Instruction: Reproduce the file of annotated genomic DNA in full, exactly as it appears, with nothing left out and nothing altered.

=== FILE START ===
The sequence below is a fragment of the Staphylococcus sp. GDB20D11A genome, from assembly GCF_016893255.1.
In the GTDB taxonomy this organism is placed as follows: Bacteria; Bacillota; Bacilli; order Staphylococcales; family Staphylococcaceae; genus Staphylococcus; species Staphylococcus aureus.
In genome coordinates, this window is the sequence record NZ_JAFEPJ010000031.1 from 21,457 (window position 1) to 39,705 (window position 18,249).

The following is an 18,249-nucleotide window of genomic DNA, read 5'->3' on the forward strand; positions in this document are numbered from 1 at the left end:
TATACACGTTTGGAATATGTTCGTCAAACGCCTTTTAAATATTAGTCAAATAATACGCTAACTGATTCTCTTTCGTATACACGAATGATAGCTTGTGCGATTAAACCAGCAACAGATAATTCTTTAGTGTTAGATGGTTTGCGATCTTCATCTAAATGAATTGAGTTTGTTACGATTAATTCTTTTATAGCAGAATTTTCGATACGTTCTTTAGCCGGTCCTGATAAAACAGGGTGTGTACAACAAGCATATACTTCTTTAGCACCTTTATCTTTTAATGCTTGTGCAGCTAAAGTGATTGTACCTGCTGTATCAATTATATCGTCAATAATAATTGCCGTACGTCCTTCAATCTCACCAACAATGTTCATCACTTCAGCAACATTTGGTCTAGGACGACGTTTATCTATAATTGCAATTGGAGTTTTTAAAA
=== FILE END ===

The sequence below is a fragment of the Staphylococcus sp. GDB20D11A genome, from assembly GCF_016893255.1.
In the GTDB taxonomy this organism is placed as follows: Bacteria; Bacillota; Bacilli; order Staphylococcales; family Staphylococcaceae; genus Staphylococcus; species Staphylococcus aureus.
In genome coordinates, this window is the sequence record NZ_JAFEPJ010000031.1 from 21,457 (window position 1) to 39,705 (window position 18,249).

The following is an 18,249-nucleotide window of genomic DNA, read 5'->3' on the forward strand; positions in this document are numbered from 1 at the left end:
TATACACGTTTGGAATATGTTCGTCAAACGCCTTTTAAATATTAGTCAAATAATACGCTAACTGATTCTCTTTCGTATACACGAATGATAGCTTGTGCGATTAAACCAGCAACAGATAATTCTTTAGTGTTAGATGGTTTGCGATCTTCATCTAAATGAATTGAGTTTGTTACGATTAATTCTTTTATAGCAGAATTTTCGATACGTTCTTTAGCCGGTCCTGATAAAACAGGGTGTGTACAACAAGCATATACTTCTTTAGCACCTTTATCTTTTAATGCTTGTGCAGCTAAAGTGATTGTACCTGCTGTATCAATTATATCGTCAATAATAATTGCCGTACGTCCTTCAATCTCACCAACAATGTTCATCACTTCAGCAACATTTGGTCTAGGACGACGTTTATCTATAATTGCAATTGGAGTTTTTAAAA